Knox clashes with witness in Italy murder trial

Reuters News
Posted: Jun 27, 2011 10:08 AM
Knox clashes with witness in Italy murder trial

ROME (Reuters) - The appeal by U.S. student Amanda Knox against her conviction for the 2007 murder of her British housemate resumed in Italy Monday, with Knox telling a key witness to "tell the truth," after he insisted she was guilty.

Knox, 23, and her former Italian boyfriend Raffaele Sollecito have been sentenced to 26 and 25 years in jail respectively for the murder of Meredith Kercher, who was found half-naked with her throat slit in a flat she shared with Knox in the university city of Perugia.

Rudy Guede, an Ivorian who is serving a 16 year sentence for his own role in the murder, denied evidence from a convicted child killer, Mario Alessi, that Guede confided to him while they were in prison together than Knox and Sollecito had nothing to do with the killing.

Guede told the Perugia court that Alessi's evidence was "all lies," adding that they had never discussed the murder and that Alessi was clearly being maneuvered by others.

He said he still stood by the contents of a letter he wrote to his lawyers last year referring to "the horrible murder of a splendid girl by Raffaele Sollecito and Amanda Knox."

Guede denies killing Kercher but, unlike Knox and Sollecito, he has admitted being at the crime scene the night of the murder and DNA evidence showed he had had sex with her.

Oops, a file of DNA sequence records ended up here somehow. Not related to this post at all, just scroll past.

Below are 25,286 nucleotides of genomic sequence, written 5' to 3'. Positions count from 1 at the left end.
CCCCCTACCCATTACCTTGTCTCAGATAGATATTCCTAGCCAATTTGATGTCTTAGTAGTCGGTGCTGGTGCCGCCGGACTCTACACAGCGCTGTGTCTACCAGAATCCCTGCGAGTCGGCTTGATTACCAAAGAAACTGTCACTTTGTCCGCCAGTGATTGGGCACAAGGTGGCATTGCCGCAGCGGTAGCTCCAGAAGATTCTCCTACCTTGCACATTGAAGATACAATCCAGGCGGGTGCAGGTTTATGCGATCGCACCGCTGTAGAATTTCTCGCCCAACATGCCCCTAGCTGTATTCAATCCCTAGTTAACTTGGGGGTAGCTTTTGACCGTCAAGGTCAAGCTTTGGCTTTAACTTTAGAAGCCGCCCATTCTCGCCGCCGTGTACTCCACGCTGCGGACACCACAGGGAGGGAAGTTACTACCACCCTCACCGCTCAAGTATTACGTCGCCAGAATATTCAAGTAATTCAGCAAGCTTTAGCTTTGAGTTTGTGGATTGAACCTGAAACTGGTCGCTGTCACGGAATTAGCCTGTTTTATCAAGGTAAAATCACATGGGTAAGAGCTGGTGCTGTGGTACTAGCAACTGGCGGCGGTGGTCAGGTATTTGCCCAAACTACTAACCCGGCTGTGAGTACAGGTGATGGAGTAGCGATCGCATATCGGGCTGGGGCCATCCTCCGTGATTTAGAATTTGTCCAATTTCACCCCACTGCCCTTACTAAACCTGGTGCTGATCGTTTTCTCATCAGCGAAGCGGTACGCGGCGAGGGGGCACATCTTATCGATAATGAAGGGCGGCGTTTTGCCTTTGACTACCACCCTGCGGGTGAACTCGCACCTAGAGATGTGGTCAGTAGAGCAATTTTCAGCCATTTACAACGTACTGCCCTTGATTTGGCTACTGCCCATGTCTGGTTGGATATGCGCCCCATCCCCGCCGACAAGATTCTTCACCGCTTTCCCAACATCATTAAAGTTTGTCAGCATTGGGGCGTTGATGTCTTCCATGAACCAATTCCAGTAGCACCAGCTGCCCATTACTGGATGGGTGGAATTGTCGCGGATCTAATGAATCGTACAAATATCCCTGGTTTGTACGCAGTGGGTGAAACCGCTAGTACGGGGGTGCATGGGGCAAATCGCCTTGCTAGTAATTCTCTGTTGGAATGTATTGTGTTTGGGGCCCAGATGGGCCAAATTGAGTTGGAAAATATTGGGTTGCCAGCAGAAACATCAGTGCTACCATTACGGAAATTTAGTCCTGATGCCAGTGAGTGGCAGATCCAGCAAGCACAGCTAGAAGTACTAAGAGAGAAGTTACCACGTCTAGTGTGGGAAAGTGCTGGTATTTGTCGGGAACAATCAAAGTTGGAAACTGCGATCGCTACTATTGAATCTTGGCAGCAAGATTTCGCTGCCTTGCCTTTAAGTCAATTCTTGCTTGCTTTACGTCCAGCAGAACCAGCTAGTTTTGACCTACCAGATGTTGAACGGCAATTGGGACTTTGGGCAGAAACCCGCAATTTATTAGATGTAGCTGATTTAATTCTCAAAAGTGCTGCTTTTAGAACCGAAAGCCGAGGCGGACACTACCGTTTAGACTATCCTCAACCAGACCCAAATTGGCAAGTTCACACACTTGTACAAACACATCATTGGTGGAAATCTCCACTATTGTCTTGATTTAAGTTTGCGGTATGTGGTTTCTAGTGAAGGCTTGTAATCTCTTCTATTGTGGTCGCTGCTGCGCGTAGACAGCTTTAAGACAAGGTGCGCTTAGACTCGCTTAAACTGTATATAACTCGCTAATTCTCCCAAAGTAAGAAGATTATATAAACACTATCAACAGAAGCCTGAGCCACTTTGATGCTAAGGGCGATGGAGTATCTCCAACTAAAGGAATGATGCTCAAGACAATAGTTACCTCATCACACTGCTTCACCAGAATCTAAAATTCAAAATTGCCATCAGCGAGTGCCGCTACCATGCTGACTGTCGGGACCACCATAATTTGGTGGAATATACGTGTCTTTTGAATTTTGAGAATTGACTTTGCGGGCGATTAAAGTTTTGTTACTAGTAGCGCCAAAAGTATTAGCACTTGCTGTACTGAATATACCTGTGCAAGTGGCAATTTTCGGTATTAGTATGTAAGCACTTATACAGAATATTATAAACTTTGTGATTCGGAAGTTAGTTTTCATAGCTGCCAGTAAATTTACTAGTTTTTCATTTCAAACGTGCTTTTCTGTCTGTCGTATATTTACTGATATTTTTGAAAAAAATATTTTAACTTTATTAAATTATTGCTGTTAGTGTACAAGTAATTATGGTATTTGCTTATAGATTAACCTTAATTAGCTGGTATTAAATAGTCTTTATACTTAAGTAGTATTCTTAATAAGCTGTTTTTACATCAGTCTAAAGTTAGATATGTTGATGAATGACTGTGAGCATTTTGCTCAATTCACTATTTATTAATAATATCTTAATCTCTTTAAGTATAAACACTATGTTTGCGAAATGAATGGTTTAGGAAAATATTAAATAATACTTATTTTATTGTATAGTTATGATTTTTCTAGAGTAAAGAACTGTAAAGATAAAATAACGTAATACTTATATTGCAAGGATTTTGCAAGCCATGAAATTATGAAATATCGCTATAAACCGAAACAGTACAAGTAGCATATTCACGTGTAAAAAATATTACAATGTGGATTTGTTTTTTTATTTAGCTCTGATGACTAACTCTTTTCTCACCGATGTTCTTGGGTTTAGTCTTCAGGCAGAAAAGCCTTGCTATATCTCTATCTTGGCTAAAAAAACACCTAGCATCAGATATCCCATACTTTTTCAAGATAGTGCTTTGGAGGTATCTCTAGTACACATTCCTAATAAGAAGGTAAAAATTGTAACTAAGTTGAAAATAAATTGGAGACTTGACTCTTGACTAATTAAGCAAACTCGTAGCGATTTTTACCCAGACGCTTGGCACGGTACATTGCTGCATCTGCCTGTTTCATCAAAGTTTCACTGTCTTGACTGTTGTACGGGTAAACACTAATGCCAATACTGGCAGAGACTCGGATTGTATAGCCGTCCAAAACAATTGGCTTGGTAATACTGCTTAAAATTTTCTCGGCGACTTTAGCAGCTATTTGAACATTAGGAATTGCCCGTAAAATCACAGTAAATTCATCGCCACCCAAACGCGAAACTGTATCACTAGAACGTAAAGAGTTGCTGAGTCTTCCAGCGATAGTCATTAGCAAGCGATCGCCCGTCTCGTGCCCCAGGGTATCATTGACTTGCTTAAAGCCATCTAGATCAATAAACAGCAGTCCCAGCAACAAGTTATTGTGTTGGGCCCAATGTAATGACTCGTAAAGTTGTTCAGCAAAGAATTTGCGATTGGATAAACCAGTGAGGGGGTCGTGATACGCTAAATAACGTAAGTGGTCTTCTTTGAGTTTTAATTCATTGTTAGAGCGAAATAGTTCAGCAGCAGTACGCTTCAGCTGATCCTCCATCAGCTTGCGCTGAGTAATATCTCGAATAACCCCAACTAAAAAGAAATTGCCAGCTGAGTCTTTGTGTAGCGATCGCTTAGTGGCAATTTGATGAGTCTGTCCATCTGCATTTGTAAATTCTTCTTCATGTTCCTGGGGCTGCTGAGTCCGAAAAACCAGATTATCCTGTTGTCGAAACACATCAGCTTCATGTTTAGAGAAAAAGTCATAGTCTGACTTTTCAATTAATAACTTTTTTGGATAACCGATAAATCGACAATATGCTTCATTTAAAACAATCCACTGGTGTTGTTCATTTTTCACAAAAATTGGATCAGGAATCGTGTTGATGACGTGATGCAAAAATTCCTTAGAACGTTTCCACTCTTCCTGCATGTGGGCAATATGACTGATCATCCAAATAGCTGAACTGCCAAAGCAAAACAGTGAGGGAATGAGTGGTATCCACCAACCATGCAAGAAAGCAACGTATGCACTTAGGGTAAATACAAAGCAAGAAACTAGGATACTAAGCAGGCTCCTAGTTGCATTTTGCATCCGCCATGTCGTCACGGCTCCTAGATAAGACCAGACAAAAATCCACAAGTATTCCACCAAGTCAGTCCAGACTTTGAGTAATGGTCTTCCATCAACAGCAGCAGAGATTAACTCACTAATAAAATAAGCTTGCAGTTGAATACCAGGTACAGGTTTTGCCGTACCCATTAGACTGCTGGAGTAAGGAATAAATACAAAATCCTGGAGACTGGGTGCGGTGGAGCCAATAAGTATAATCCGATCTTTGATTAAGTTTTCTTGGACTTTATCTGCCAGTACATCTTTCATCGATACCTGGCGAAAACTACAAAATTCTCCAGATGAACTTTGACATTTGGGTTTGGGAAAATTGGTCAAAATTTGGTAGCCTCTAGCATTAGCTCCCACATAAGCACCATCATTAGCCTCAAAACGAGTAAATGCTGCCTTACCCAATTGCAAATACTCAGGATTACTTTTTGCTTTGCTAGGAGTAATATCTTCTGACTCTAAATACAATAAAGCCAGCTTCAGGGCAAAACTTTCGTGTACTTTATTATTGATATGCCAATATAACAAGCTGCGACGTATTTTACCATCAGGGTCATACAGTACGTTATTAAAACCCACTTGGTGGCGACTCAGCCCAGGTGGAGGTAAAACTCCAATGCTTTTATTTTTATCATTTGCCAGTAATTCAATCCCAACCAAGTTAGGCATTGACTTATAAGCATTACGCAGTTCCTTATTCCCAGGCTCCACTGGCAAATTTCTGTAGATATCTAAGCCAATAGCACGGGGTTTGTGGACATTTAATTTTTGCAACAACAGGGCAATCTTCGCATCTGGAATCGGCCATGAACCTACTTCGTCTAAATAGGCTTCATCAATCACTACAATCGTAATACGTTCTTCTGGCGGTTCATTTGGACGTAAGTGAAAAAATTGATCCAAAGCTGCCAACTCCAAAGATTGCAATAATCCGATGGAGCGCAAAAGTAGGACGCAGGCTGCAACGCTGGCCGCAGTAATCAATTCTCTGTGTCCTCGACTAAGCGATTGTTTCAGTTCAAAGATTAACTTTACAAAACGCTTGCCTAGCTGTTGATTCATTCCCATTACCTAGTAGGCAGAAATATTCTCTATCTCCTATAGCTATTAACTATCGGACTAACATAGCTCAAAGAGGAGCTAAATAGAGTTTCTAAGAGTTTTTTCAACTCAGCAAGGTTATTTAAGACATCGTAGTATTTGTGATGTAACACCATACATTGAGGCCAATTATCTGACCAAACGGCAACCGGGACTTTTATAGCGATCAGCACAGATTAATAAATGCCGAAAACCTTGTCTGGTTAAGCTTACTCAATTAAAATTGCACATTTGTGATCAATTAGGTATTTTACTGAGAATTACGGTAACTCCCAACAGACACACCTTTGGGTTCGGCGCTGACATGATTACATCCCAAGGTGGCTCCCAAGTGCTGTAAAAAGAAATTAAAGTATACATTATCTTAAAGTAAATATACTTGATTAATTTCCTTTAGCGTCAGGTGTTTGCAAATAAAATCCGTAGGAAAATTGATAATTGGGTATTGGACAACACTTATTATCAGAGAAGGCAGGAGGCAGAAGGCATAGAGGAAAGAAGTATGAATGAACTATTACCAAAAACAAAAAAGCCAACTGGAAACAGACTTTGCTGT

Knox told the court she was "shocked and anguished" by Guede's testimony and appealed to him to "tell the truth."

"He knows that we weren't there, the only time that Rudy, Raffaele and I have been together is in a courtroom," she said. "I'm sorry I can't tell him that best way to make up for your mistakes is to tell the truth."

The Kercher murder has attracted huge media attention in Italy, the United States and Britain.

Prosecutors say it was the result of an extreme sex game that turned violent, but the defendants have always protested their innocence and Knox's family, friends, and some U.S. media have said her conviction was a miscarriage of justice.

The appeals trial began in November last year.

(Reporting by Maurizio Troccoli, writing by Gavin Jones; Gavin Jones; Editing by Jon Boyle)